TEHRAN - Iran's Department of Environment (DOE) and United Nations Development Program (UNDP) have jointly drawn up the draft of the Conservation of Asiatic Cheetah Project (CACP) phase III. Hamid Zohrabi, deputy environment chief for DOE's natural environment and biodiversity directorate said on Saturday that the project will go into effect by the end of 2018.
According to UNDP, the cheetah project is about reversing the drastic decline
of the endangered Asiatic cheetah and conserving it from extinction. It is now
estimated that fewer than 50 Asiatic cheetahs are living in the wild in Iran.
The Asiatic cheetah mainly inhabits the desert areas around Dasht-e Kavir in the eastern half of Iran, including parts of the Kerman, Khorasan, Semnan, Yazd, Tehran, and Markazi provinces. Most live in five protected areas, Kavir National Park, Touran National Park, Bafq Protected Area, Dar-e Anjir Wildlife Refuge, and Naybandan Wildlife Reserve. The cheetah has been listed as critically endangered on the International Union for Conservation of Nature (IUCN) Red List since 1996.
The cheetah/livestock interactions and the presence of human beings and guard dogs in cheetah's habitats, road accidents and habitat fragmentation are of the main threats making the cheetah's future uncertain.
Phase I of the CACP was co-funded by the Global Environment Facility between 2001 and 2008.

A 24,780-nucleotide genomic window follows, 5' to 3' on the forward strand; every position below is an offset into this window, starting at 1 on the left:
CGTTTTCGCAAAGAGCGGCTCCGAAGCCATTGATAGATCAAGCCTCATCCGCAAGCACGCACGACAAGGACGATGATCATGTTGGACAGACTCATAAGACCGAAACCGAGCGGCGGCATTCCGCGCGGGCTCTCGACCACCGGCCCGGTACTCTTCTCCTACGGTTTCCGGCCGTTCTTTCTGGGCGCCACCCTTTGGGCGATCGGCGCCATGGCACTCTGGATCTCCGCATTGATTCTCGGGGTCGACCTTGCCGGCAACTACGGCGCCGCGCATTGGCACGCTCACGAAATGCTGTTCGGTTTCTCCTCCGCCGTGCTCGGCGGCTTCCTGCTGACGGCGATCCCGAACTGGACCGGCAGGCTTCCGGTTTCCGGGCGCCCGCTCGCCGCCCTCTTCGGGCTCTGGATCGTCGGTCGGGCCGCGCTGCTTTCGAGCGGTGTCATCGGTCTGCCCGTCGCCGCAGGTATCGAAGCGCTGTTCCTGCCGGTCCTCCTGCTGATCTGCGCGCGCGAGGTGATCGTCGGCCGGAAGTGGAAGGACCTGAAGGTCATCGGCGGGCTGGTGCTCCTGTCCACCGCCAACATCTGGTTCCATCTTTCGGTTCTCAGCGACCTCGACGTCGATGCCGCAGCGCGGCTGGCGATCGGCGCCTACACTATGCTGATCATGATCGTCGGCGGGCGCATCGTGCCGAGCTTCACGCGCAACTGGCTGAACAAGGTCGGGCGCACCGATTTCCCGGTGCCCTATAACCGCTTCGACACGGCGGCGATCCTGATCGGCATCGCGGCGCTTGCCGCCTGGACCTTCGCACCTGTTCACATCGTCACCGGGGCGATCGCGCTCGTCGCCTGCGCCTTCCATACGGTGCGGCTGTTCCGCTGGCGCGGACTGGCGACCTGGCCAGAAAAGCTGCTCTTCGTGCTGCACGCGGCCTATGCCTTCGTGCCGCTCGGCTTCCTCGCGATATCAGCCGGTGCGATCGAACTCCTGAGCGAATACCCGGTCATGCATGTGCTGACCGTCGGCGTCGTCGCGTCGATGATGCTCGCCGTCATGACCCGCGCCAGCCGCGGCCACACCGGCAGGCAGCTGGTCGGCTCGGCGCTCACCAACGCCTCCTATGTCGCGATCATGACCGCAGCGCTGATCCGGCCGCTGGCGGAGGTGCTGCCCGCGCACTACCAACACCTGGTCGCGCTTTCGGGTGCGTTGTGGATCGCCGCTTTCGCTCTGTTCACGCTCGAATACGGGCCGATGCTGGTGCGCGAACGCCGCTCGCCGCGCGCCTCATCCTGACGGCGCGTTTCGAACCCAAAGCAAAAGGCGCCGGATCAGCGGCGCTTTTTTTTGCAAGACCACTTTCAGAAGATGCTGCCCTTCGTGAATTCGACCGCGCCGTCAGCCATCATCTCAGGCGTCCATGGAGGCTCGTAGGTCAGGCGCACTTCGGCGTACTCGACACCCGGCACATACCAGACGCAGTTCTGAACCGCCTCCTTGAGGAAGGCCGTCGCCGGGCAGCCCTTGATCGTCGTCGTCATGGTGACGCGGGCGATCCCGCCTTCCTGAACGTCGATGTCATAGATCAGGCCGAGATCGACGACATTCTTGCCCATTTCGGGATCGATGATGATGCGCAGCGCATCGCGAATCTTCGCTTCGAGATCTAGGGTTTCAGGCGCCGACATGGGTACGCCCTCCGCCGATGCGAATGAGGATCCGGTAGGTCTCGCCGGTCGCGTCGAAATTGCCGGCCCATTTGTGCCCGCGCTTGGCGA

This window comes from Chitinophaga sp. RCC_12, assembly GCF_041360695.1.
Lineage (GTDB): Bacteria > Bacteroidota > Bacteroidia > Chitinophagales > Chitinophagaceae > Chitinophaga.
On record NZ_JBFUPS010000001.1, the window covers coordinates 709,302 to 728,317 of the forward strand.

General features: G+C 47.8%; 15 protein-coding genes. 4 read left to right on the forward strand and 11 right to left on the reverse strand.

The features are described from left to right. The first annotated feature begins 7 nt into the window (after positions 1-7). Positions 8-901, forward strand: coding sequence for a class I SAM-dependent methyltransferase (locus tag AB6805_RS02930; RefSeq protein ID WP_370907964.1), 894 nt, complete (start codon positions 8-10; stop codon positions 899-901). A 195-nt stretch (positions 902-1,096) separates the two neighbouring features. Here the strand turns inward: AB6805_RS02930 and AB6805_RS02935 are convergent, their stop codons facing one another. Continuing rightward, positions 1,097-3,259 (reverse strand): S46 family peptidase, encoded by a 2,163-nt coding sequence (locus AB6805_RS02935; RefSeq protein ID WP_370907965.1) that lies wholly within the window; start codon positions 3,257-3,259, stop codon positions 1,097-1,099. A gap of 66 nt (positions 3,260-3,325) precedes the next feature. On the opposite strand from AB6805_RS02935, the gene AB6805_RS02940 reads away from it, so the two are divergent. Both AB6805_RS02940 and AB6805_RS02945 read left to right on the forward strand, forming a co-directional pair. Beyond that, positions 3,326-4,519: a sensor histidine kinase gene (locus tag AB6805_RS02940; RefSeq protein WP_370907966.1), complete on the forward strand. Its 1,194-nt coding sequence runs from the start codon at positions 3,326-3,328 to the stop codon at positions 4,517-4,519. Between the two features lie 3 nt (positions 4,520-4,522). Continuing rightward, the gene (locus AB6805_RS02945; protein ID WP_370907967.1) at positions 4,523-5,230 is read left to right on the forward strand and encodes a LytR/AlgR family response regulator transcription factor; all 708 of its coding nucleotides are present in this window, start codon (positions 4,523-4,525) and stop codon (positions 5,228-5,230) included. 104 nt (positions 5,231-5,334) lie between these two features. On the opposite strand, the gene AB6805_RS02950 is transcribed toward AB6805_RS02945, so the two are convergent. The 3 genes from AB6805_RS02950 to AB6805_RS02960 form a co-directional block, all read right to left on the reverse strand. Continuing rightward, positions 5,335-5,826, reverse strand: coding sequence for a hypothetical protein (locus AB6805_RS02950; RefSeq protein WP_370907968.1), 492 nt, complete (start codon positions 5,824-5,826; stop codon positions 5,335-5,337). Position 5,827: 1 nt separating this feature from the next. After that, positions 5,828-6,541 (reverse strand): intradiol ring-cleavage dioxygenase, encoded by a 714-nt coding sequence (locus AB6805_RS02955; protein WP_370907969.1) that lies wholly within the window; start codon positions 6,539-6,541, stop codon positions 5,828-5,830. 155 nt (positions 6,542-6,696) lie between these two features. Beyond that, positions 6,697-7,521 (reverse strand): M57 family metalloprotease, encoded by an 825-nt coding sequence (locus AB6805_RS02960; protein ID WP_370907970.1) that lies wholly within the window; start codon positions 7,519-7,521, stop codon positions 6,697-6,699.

Phase II implementation commenced in 2009. It aimed to assist the Department of the Environment to fulfill its commitments to the UN Convention on Biological Diversity under Iran's Program of Work on Protected Areas (PA).
The ultimate goal was to achieve sustainability of protected areas and the Asiatic Cheetah population within them. The project built on the achievements of the CACP Phase I by strengthening the current protected area management in selected cheetah habitats.
In November 2017, Anne Marie Sloth Carlsen, UNDP Deputy Resident Representative in Iran announced that UNDP is not extending the project and that they believe Iran is capable of running the project single-handedly. She explained that due to the challenges UNDP is facing, they cannot continue funding the project and this does not only affect Cheetah Project.
However, Zohrabi has explained that the project, devised in collaboration between experts and volunteers to address the threats and come up with measures to protect the species, will be implemented for 5 more years.
"After final approval of the draft agreement the project will launch with financial support from Department of Environment and international entities," Zohrabi highlighted.
"In the third phase of the project we will not only focus on protected areas supervised by DOE, but also cheetah's migration corridors will be observed more closely.
"Moreover [the project] underscores the importance of local communities' collaboration and the need to take their sustainable livelihood into consideration.
"Additionally better conservation plans for Asiatic cheetah conservation, and its prey by training the rangers, increasing the quality of captive breeding, raising public awareness, drawing up plans for alternative jobs for sustainable agriculture, livestock breeding and eco-tourism by soliciting public participation, and decreasing human-wildlife conflict are of the other objectives of the third phase of the project."
Zohrabi finally explained that the third phase of the project will be financially assessed once the agreement is final.
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